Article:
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Financial author and radio show host Dave Ramsey recently stopped by Fox News and tore up the idea of stimulus checks — and in the process, disrespected and undermined all of us, including the many fans who subscribe to his financial advice.
Some background: Congress is considering passing a third round of economic relief aid, which may include $1,400 stimulus checks to those who qualify. In response, Ramsey told anchors on Fox News on Feb. 11 that he doesn’t believe in stimulus payments and that “if $600 or $1,400 changes your life, you were pretty much screwed already.” He went on to suggest that those who value a stimulus check might well be suffering from bigger problems like mental health or relationship issues.
Serious question: Does Ramsey know that we are at war with a life-threatening global pandemic? That COVID-19 has killed over 2.4 million people and bankrupted countless households and business owners in the process? That, as a result of this disease, unemployment has swept the country with over 800,000 Americans filing for jobless benefits in the most recent week alone?
I’ll give him this: Stimulus payments aren’t a solution. We need far more than $1,400 checks. For starters, we need more job creation, more vaccinations, a minimum wage that’s actually a livable wage, and schools to safely reopen across the country.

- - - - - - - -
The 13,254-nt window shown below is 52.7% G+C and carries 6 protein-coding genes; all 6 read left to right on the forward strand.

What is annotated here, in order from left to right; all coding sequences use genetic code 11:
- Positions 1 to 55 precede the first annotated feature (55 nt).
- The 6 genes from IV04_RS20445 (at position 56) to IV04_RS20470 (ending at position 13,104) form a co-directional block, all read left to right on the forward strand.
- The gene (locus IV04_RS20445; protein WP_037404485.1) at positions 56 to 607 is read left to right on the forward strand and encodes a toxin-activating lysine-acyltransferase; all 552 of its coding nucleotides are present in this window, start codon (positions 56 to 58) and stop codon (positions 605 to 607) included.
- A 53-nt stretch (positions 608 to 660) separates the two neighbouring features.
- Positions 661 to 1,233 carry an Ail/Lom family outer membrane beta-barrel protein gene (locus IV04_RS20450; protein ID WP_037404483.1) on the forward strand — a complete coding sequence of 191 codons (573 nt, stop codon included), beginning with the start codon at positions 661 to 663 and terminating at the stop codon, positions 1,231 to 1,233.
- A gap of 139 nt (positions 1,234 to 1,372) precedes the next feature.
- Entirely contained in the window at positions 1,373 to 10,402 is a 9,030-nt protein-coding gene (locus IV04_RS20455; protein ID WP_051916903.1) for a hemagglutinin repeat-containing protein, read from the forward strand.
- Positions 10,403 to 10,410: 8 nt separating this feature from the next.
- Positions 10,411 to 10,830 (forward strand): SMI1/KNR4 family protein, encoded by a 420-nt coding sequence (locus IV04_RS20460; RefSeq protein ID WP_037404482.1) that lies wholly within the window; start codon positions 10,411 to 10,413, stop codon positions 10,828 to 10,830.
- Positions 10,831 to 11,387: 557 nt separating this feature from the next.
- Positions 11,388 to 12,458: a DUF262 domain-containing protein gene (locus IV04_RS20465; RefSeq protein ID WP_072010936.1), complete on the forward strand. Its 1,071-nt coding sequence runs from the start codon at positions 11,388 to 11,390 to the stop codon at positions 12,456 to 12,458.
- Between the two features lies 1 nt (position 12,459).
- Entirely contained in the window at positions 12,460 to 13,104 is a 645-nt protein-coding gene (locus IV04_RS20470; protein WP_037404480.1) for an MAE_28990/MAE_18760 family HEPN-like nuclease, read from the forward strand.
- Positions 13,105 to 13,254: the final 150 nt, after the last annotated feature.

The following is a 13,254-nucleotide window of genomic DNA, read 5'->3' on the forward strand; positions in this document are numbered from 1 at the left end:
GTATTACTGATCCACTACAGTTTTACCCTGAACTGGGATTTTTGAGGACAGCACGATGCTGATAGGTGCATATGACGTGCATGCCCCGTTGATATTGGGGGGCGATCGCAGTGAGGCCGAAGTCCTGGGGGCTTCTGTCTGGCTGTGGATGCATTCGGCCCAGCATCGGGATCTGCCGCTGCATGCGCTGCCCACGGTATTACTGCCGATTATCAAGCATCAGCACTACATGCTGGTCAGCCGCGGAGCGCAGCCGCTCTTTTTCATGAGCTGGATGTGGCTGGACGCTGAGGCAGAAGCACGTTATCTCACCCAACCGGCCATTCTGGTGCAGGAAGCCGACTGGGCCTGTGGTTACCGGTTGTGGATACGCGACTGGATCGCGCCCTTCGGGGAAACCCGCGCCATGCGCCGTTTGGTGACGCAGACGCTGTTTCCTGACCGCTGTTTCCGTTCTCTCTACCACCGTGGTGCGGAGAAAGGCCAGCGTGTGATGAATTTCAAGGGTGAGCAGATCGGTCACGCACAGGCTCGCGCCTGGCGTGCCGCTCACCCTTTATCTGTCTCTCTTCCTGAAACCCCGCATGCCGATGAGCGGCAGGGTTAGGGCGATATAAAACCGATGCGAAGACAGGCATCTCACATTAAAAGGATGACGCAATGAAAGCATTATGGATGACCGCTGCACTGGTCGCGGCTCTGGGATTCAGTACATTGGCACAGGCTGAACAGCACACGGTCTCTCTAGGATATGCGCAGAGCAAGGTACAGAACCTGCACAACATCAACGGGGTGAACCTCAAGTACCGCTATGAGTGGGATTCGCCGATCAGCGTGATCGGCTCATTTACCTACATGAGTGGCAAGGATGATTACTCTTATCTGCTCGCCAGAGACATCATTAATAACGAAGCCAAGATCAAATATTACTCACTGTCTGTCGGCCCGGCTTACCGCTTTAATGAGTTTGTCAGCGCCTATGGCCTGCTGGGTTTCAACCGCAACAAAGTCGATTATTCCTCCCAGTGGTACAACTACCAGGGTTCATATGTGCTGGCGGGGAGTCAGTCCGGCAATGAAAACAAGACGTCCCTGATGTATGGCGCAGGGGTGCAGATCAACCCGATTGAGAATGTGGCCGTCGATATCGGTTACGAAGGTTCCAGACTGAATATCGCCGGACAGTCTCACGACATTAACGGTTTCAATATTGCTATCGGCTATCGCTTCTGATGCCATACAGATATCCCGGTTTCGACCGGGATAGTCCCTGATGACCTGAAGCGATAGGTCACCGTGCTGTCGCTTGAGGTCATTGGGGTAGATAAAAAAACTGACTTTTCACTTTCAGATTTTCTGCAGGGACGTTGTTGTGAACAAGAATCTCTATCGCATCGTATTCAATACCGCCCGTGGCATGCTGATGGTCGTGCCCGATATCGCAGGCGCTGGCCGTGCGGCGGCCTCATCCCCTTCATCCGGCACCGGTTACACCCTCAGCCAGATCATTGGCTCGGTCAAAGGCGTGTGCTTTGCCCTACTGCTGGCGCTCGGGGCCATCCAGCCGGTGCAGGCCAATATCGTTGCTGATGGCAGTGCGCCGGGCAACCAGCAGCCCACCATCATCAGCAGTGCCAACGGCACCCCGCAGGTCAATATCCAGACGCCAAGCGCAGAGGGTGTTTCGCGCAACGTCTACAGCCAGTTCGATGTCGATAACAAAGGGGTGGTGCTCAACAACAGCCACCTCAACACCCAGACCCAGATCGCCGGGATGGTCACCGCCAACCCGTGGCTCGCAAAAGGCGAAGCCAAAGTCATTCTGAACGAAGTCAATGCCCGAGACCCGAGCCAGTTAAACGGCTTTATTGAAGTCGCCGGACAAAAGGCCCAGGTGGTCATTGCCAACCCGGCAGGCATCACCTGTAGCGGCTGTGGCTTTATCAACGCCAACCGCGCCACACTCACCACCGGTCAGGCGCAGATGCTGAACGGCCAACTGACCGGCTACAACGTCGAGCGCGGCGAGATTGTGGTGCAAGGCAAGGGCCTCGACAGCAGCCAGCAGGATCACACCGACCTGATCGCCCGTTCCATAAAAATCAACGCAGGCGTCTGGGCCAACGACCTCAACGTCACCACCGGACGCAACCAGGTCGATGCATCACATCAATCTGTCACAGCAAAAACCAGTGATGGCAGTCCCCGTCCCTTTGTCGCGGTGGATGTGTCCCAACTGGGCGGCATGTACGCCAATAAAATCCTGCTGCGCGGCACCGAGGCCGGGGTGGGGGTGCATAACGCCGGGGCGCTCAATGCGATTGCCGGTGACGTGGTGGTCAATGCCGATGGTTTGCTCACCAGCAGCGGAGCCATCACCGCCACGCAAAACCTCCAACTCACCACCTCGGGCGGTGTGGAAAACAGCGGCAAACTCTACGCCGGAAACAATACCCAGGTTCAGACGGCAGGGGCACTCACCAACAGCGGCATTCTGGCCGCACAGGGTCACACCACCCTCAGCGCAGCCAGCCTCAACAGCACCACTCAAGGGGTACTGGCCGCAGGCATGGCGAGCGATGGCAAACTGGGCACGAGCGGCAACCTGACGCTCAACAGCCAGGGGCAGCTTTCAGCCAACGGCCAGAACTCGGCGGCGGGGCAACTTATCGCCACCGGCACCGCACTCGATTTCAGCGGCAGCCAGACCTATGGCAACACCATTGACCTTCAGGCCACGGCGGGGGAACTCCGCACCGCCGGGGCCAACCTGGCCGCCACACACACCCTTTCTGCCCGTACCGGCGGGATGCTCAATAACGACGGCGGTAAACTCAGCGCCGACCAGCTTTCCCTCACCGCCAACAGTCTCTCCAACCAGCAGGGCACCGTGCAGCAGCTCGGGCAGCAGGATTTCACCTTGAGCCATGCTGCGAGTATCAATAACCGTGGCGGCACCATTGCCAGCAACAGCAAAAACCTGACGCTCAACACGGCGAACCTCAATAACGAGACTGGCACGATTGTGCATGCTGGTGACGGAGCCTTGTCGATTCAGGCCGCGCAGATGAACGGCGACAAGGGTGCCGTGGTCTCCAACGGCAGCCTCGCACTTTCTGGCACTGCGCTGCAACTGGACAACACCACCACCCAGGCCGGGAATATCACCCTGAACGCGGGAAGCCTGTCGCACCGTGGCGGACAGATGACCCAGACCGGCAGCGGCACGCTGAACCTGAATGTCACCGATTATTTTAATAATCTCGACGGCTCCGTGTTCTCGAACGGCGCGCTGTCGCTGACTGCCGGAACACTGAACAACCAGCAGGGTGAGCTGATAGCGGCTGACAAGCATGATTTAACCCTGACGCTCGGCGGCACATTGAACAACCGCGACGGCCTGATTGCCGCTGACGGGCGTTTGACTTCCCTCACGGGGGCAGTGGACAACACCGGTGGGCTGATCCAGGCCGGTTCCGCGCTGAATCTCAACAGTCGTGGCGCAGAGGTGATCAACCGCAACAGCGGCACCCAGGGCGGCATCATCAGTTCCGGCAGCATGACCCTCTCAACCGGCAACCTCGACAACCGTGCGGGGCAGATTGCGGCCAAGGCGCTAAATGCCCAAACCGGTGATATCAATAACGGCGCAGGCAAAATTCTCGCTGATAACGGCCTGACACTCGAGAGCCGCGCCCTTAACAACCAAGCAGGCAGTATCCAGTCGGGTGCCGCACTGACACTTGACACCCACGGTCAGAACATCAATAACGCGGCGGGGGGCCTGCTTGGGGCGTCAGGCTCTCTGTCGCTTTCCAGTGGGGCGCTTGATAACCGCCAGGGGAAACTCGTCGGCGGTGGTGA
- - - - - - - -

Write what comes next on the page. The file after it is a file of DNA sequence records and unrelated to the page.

But a stimulus check is the least the government should provide. It can be the Band-Aid many desperately need right now to manage the bleeding. A recent Bankrate survey found that more than 70% of those receiving stimulus payments believe they are somewhat or very important to their near-term financial health.
With the average monthly rent close to $1,400 in the U.S., this next stimulus would be on the money as far as helping people cover their immediate housing costs. It can also put food on the table. When I had $300 worth of groceries delivered to a local family of five a couple months ago, they told me it would last them several weeks.
This proposed stimulus is also a decent windfall to help jumpstart someone’s rainy day reserve, which is something many out-of-work or underpaid Americans struggle to create but desperately need. And Ramsey can’t deny that saving money is a bad thing. He preaches the importance of socking away $1,000 for a rainy day as step one in the journey towards financial freedom. So, why are we frowning upon a $1,400 check that could do precisely that?
Finally, for what it’s worth, my parents immigrated to this country in the late 1970s from Iran with just a few hundred dollars in their pockets, which would be worth roughly $1,400 today.
With that, they were able to slowly but surely save, buy a house, raise two kids and spoil their grandkids. They achieved financial freedom by not taking for granted the little money they started with — regardless of where it came from — and its potential to lead to more prosperity.